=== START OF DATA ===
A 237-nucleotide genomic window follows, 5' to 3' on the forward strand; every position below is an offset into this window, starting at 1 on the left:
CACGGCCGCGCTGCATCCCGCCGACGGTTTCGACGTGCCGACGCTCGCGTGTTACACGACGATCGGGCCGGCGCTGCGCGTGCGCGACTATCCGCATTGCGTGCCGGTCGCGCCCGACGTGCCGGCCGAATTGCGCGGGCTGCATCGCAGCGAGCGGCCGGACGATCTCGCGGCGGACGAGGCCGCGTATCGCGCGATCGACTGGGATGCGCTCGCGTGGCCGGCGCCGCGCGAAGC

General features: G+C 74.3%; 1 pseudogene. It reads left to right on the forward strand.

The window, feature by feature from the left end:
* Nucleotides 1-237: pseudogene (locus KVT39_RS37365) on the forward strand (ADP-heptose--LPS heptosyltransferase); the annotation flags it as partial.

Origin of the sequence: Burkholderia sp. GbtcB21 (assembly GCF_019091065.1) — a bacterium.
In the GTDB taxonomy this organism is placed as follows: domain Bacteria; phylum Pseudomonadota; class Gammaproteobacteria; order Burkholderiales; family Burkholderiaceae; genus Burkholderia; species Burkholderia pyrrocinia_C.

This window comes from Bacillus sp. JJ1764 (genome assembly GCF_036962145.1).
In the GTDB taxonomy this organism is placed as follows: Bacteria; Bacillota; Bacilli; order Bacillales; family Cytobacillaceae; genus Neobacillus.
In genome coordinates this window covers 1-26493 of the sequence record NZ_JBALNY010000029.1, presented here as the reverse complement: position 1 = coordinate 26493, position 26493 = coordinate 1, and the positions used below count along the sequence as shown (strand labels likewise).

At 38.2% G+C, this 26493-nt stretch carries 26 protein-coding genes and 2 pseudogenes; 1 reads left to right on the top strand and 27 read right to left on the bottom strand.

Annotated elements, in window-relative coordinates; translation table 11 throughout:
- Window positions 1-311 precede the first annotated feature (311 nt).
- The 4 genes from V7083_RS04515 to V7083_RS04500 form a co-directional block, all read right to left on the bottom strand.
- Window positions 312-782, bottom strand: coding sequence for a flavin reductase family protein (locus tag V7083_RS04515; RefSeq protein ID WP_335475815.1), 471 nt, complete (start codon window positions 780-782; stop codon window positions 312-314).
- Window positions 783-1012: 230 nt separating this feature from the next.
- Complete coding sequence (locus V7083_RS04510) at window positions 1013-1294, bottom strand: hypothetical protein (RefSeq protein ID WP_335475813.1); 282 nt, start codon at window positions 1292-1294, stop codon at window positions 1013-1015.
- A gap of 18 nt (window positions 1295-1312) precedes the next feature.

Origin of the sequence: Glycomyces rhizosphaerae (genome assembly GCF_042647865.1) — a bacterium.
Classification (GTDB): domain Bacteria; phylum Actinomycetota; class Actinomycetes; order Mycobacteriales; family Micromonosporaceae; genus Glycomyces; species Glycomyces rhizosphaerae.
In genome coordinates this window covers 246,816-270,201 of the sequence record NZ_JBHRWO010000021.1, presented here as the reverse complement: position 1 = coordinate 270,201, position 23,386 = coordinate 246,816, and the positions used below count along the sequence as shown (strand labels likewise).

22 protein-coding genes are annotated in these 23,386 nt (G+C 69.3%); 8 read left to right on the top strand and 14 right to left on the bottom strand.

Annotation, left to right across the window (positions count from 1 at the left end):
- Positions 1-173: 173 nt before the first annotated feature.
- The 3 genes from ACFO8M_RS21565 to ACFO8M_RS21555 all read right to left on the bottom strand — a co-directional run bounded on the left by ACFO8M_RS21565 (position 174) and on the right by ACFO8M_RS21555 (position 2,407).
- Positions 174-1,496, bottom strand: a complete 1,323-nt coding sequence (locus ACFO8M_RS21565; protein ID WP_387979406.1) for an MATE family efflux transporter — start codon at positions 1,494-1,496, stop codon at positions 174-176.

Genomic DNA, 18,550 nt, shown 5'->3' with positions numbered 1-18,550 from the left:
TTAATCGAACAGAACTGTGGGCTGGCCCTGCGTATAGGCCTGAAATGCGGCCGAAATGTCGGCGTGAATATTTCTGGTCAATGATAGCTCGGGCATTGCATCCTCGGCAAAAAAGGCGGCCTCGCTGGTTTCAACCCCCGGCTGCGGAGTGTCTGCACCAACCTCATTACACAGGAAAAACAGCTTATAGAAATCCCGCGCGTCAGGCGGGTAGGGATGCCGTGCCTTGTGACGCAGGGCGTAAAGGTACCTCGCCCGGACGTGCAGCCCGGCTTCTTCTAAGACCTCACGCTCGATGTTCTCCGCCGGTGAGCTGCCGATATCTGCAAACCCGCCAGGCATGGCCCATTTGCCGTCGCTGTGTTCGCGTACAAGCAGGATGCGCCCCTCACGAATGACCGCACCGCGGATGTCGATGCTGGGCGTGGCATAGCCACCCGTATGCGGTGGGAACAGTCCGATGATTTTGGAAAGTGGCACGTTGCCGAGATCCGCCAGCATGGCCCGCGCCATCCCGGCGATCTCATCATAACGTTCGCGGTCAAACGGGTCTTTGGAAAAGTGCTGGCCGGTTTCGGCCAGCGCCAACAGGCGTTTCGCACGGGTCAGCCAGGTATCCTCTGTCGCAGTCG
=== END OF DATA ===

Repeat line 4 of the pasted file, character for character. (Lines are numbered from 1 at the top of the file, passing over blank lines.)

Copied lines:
The window, feature by feature from the left end: